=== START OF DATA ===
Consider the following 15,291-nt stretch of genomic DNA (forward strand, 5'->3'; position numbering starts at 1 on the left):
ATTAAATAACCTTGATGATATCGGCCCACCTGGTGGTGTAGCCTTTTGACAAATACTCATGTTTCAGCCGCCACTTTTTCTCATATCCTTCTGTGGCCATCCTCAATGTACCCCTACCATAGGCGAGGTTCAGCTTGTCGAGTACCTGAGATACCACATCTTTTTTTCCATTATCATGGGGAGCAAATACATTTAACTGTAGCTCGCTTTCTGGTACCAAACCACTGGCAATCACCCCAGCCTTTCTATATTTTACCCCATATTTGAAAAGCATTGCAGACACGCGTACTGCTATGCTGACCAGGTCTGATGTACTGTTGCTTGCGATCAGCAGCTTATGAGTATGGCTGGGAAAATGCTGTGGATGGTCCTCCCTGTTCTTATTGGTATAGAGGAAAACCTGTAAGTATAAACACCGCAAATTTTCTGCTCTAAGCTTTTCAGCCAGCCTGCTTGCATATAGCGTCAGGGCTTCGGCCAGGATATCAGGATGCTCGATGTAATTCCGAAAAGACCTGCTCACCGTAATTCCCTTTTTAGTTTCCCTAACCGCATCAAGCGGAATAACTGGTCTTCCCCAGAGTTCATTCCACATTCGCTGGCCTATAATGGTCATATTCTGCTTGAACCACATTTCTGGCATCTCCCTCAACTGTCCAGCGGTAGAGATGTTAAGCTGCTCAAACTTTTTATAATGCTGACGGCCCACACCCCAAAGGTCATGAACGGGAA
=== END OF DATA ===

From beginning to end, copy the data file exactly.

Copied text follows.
Consider the following 15,291-nt stretch of genomic DNA (forward strand, 5'->3'; position numbering starts at 1 on the left):
ATTAAATAACCTTGATGATATCGGCCCACCTGGTGGTGTAGCCTTTTGACAAATACTCATGTTTCAGCCGCCACTTTTTCTCATATCCTTCTGTGGCCATCCTCAATGTACCCCTACCATAGGCGAGGTTCAGCTTGTCGAGTACCTGAGATACCACATCTTTTTTTCCATTATCATGGGGAGCAAATACATTTAACTGTAGCTCGCTTTCTGGTACCAAACCACTGGCAATCACCCCAGCCTTTCTATATTTTACCCCATATTTGAAAAGCATTGCAGACACGCGTACTGCTATGCTGACCAGGTCTGATGTACTGTTGCTTGCGATCAGCAGCTTATGAGTATGGCTGGGAAAATGCTGTGGATGGTCCTCCCTGTTCTTATTGGTATAGAGGAAAACCTGTAAGTATAAACACCGCAAATTTTCTGCTCTAAGCTTTTCAGCCAGCCTGCTTGCATATAGCGTCAGGGCTTCGGCCAGGATATCAGGATGCTCGATGTAATTCCGAAAAGACCTGCTCACCGTAATTCCCTTTTTAGTTTCCCTAACCGCATCAAGCGGAATAACTGGTCTTCCCCAGAGTTCATTCCACATTCGCTGGCCTATAATGGTCATATTCTGCTTGAACCACATTTCTGGCATCTCCCTCAACTGTCCAGCGGTAGAGATGTTAAGCTGCTCAAACTTTTTATAATGCTGACGGCCCACACCCCAAAGGTCATGAACGGGAA